Tuesday, August 13, 2013

HTTP Live Streaming - Videos On Demand (HLS - VOD)

HTTP Live Stream also known as HLS is cool.  Really cool.  The concept if fairly simple, people have numerous different network speeds and those speeds can change over time as well - so how do we deliver the user the best quality streaming media in the fastest way possible?  The short answer is take your media and encode it to numerous different outputs that range in bitrate so that you can dynamically select which source to be shown at any given time.    Now the specification for the protocol can be daunting and the vast configuration possibilities can be overwhelming, but truly, the simplicity of creating a video on demand that supports HLS is quite easy - and all platforms support it.  In this article I will go step by step through the process of how to take a source video and then output it into the numerous bitrate videos we wish to use and I will then convert those videos into HLS compliant streams and stitch them together.  I'll finish with a link to my github repo that has an open source Mac OS X project for converting 1 source video into a variable bitrate HLS stream, which can easily be hosted (I use an S3 bucket) and immediately start providing dynamic video content to your users.  See Apple's documentation of the technology for more thorough explanation and detail of how to use the protocol.

Anatomy of an HTTP Live Stream

First thing we should establish is an understanding of how media (or any data for that matter) is delivered to a user over the internet (using HTTP).  We're all familiar with this, you perform an HTTP GET on a particular URL and the resource is streamed into memory where it can be cached, written to disk or just immediately used and thrown away.  An important distinction between resource downloading and media streaming is that, as the bits come in across the wire, a download will wait for all the bits to make it across while a stream will immediately present the stream to the user as it comes across to the user's device.  And so, the two pieces of the puzzle, quality and immediacy, now have to strike a balance and that balance is directly tied to the speed at which the resource can reach a device and be displayed to a user.  This speed is the bitrate.

Now to be clear, there are actually 2 bitrates that need to be considered when streaming a resource.  First, as can be surmised by all the talk of HTTP streaming is the download bitrate that the user's device can achieve.   Cellular bitrates vs DSL bitrates vs Broadband bitrates.  The speed at which the user can download data across the internet is determined by the lowest common denominator of the entire path: from the source which determines the speed that resource can be served up, to the network path from the source to the destination which can have different speed based on numerous factors like distance and network hops, to the ISP speed like if the user uses a dial up modem or cable broadband connection, to the hardware receiving the data and it's limitation such as using an 802.11b network adapter or being wired directly to the modem.  Based on whatever the slowest speed of any one of those potential bottlenecks is, your download bitrate is determined.   This is really painful in description as this is just common knowledge nowadays, but the point I'm driving home is you have a download bitrate, often measured in Kbps or Mbps.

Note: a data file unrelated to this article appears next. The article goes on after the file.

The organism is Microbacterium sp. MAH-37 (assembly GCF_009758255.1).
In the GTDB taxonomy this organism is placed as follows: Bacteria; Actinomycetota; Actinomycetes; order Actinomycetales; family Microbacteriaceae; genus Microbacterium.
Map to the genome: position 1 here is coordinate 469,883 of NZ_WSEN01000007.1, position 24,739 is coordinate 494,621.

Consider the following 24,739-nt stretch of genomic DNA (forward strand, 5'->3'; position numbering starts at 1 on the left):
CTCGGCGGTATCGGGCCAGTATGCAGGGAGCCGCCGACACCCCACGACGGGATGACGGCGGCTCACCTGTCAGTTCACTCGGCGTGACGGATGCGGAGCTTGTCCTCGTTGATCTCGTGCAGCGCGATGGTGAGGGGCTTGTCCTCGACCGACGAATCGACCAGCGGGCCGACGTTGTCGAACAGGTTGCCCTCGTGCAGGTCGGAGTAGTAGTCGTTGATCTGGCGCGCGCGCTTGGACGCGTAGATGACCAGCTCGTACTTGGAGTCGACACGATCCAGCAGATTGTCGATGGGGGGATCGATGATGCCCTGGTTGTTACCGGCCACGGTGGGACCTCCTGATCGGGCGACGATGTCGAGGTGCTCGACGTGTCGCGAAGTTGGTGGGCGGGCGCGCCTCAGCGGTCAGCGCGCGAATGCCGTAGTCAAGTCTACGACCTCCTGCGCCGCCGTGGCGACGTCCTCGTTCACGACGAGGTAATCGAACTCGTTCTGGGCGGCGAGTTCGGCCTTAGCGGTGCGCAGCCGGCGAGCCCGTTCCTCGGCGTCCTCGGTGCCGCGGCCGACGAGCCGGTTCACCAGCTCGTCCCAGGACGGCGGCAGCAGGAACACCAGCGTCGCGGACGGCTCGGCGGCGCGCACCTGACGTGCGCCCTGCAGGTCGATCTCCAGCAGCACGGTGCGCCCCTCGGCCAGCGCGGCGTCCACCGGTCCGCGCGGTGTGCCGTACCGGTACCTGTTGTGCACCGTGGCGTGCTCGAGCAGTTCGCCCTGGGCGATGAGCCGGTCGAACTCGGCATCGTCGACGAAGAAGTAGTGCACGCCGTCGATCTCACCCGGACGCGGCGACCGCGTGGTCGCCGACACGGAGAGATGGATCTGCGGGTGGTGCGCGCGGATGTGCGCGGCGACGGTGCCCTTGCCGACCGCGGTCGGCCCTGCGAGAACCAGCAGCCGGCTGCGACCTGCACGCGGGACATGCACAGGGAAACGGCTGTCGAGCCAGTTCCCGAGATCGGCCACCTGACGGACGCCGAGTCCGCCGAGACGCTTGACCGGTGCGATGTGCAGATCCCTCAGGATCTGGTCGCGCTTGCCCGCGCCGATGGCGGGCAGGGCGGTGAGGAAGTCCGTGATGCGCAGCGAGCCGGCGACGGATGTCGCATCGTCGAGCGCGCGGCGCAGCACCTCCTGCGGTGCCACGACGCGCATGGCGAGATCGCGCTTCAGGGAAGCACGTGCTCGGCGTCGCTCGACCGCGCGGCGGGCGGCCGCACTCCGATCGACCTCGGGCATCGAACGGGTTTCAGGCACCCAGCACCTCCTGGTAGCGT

Tangent!  Basic math approaching!

Clarification of bps vs Bps.  Now most engineers are well aware of the acronym difference here, as are most tech savvy consumers, but I'm going to call it out to be explicit: bps is bits per second and Bps is bytes per second.  What's the difference?   Well a byte is 8 bits.  So 1 Bps is equivalent to 8 bps.  Simple enough of a conversion - however the complexity arises in the Kilo, Mega and Giga prefixes that a lot of people don't realize.  Kbps (or Kilobits per second) is, just like the metric system would elude to, 1,000 bps.  However, KBps is not 1,000 Bytes per second.  Since the digital world is binary, everything grows in multiples of 2 (so 1, 2, 4, 8, 16 etc) and the closest binary progression to 1,000 is actually 1,024; so when KBps is used, it means 1,024 Bytes per second (which is 8,192 bits per second).   And this applies all the way up the prefix progression.  So 1 Gbps is 1,000 (Mbs per Gb) * 1,000 (Kbs per Mb) * 1,000 (bs per Kb) which ends up as 1,000,000,000 bits per second.  But GBps is 1,024 (MBs per GB) * 1,024 (KBs per MB) * 1,024 (Bs per MB) * 8 (bs per B) ends up as 8,589,934,592 bits per second.  Really quite different right?   Well, now that we've done our basic algebra conversion for bps vs Bps, I will continue on and will use bps for the rest of this article.